October 4, 2023
MANILA – A “parent” to three dogs, Beatrice Pinlac said looking after them is not easy, but “[they give] the kind of love that doesn’t ask or demand too much,” so she’s still keeping them despite the challenges.
“I feel loved even on days I don’t have much to give,” she told INQUIRER.net.
Pinlac said “our family got pets during the pandemic, but we’ve had pets before.” She said “this time around, though, I think I took on the role of being a fur parent more seriously because I’m much older and I’m already earning my own money.”
Last week, Social Weather Stations said based on a survey that covered the first quarter of 2023, 64 percent of households in the Philippines have pets, with dogs (78 percent) and cats (50 percent) considered as the most popular.
Back in 2021, a year after the start of the COVID-19 crisis, research by the iPrice Group revealed that Filipinos have the highest interest in owning pets in Southeast Asia, saying that overall searches for pets by Filipinos on Google hit almost seven million in September that year.
The searches, it pointed out, accounted for 53 percent of the region’s.
Dr. Karen Sacdalan, a psychologist, told INQUIRER.net that the lockdowns in 2020 and 2021 put people on a new kind of life, which was quite unpleasant because almost everything changed.
Because of this, she said “we create many coping ways to go about the acceptance [of] and adjustment to [the] change[s].” As she stressed, some people turned to pets to cope with the crisis.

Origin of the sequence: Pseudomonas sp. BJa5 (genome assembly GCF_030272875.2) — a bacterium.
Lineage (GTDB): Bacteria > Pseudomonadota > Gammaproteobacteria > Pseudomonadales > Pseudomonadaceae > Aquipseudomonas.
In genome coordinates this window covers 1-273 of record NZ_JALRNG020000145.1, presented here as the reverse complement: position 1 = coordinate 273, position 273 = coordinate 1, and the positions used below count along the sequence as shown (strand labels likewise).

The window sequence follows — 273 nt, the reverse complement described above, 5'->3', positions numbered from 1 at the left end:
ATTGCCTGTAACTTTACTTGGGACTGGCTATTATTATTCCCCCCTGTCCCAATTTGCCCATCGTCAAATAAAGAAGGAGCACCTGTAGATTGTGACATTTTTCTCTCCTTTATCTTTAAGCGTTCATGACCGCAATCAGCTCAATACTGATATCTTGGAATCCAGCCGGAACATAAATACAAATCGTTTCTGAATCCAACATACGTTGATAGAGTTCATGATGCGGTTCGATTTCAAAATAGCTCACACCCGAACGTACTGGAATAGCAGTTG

This year, she said the Psychological Association of the Philippines is working on the event “TheraFur (therapy + fur)” playdate to gather more insights on how pets help humans in so many different ways.
Sacdalan, chairperson of the PAP’s Special Interest Group for Persons with Disabilities, pointed out that pets have “therapeutic value,” which became more evident when the lockdowns were imposed.
“There is really human-animal interaction and it has impacts on our psyche, the total package of our human experience, especially because it gives pleasure. It invites a sense of satisfaction when we have an animal companion,” she said.
She said “there are health benefits,” saying that there is scientific research that revealed an outcome of feeling like being in a “biological spa treatment.” She said “it enhances cardiovascular health, like lowering blood pressure and [stabilizing] heart rate.”
Nikki Jane Isla, a “parent” to seven dogs, who was inspired by singer Sarah Geronimo’s love for pets, shared to INQUIRER.net that her pets “play a crucial role in keeping my anxiety at bay […] I treat them just like my children.”
This was shared, too, by Blanche Mapili, who said one of her dogs “came at a time when I needed an emotional buffer for being the primary caregiver of my dad [who was] then diagnosed with dementia, specifically Alzheimer’s.”
Since then, her pack has grown to 20 dogs and five cats. Sadly, however, she had to “rehome” some of them when the pandemic hit to make ends meet, stressing that “pet parenting is a responsibility. Keeping them sheltered, fed, vetted, protected, loved.”
It was explained by Sacdalan that taking care of an animal “helps produce endorphins (hormones that help relieve pain, reduce stress and improve one’s sense of well-being) and dopamine (hormone released in the brain that makes one feel good).”
“While producing these happy hormones, the stress hormones, mostly cortisol, get reduced.”
As Dr. Carmela Arreola, a mental health consultant, said in a video posted in 2022 by Ballet Philippines, there is the person-animal bond, which is a close, dynamic and mutually-beneficial relationship.
The bond, she explained, “means our pets do not only benefit from us, but we likewise benefit greatly from them in return.” She stressed that “from this relationship, the definition of true love is derived.”
Sacdalan said this love is already enough for “pet parents” to spend thousands of pesos on their pets.